NDIA’s McKinley Honored with Defense Acquisition University’s Acker Award

Craig McKinley, left, former NDIA president and CEO, accepts the 2017 Acker Award from John Woolsey, president of Defense Acquisition University, during ceremonies Thursday, June 15, at Fort Belvoir, VA.

ARLINGTON, VA – Retired Air Force Gen. Craig R. McKinley, the retiring president and chief executive officer of the National Defense Industrial Association, accepted the 2017 David D. Acker “Skill in Communication” Award Thursday, June 15, from the Defense Acquisition University.

University President John Woolsey gave McKinley the award during the Hall of Fame Ceremony at the university at Fort Belvoir, VA.

McKinley’s affective and steadfast communications with the defense acquisition workforce helped “to stimulate critical thinking and improve their education and training experience,” as well as advance policies that streamline acquisitions that helped meet national security needs, according to the Defense Acquisition University, whose alumni association annually gives the award.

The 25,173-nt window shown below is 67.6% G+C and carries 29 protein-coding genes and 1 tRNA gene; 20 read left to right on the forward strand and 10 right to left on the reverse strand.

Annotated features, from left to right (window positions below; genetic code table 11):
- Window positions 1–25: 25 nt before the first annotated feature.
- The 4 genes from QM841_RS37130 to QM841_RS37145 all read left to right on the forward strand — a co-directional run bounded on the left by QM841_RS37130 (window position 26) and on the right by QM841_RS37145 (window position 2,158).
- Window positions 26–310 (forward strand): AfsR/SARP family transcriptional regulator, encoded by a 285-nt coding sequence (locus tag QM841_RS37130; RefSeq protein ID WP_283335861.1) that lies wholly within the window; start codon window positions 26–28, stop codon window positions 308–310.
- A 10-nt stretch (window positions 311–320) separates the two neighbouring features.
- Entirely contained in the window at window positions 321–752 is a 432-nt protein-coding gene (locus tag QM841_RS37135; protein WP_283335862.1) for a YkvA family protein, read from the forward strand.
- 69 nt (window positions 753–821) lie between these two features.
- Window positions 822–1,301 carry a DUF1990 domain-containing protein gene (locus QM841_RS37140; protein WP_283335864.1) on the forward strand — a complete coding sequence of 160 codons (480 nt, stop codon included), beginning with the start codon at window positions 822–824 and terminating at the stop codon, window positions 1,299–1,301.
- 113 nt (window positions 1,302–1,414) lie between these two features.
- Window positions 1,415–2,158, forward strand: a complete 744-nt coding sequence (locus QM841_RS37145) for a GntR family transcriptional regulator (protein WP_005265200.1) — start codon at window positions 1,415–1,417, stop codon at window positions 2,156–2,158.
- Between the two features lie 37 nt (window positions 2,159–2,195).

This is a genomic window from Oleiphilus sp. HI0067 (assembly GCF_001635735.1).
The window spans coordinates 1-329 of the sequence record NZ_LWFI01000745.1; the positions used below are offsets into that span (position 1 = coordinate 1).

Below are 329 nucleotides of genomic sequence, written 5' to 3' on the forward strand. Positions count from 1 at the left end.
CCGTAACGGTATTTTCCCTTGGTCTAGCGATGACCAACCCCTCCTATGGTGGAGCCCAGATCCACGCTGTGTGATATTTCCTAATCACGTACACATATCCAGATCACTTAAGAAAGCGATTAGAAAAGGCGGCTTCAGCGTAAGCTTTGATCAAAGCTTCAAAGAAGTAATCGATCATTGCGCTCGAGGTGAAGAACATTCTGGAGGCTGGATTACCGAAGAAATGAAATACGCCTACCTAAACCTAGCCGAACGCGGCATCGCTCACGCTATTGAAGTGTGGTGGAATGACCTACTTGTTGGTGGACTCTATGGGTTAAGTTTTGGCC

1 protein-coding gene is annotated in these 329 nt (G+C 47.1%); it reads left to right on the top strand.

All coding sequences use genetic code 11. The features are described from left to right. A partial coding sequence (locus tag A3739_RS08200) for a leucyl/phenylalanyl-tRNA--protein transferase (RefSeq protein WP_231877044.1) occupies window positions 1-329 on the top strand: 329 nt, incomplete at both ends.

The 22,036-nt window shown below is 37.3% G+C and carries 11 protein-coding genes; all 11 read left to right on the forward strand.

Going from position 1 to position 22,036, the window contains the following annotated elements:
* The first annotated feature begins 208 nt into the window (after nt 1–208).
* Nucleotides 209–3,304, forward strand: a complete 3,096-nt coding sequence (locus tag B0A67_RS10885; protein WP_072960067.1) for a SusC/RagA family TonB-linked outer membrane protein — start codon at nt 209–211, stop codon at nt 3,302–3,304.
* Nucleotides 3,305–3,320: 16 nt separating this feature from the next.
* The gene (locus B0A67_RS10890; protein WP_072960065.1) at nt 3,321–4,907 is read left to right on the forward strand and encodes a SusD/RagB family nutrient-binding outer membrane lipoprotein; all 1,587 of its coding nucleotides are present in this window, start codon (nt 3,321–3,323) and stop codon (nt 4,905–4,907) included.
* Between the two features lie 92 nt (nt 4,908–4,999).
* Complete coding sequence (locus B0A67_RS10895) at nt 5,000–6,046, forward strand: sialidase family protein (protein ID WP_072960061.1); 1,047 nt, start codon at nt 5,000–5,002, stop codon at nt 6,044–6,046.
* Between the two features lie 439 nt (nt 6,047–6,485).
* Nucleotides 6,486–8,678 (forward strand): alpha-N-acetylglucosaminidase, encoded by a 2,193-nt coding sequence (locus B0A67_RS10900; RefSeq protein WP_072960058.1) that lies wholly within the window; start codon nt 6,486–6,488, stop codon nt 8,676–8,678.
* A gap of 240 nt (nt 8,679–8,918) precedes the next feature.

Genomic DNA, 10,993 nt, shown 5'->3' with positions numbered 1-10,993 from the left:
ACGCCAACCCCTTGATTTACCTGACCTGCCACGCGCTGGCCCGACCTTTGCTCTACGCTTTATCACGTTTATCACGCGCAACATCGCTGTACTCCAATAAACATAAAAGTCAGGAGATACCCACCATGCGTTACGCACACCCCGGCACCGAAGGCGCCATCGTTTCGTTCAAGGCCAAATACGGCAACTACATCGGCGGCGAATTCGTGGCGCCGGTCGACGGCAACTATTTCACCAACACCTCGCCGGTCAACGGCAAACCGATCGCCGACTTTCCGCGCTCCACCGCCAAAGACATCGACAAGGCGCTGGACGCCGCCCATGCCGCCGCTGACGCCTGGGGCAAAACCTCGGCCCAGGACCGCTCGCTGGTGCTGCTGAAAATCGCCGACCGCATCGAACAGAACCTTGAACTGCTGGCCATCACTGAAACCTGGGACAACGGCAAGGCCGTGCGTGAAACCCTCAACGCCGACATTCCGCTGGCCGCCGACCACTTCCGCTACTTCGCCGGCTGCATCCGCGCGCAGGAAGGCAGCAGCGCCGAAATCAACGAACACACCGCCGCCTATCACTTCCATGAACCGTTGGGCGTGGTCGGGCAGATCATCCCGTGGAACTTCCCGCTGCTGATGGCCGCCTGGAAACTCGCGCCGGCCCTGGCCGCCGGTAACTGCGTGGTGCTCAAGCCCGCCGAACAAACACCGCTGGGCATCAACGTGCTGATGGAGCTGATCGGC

McKinley, who stepped down Thursday, June 15, after more than two years at the helm of NDIA, was chosen for the award for “his outstanding leadership in bringing together industry and government personnel to address national security issues” and for “his tireless dedication to meeting the needs of our national security community.”

He became leader of NDIA in 2015. During his time there, McKinley led development of a new strategic direction and improved the group’s relationships with industry stakeholders and government officials. He laid a foundation for NDIA to continue to be a leading platform for leaders in government, industry, and academia to collaborate to advance national security and defense.

McKinley, a 38-year-veteran of the Air Force, retired as the first four-star Chief of the National Guard Bureau, where he also served as a member of the Joint Chiefs of Staff. In this capacity, he was a military adviser to the president, secretary of Defense, and the National Security Council. He was the Defense Department’s official channel of communications to governors and to state adjutants general on all National Guard matters.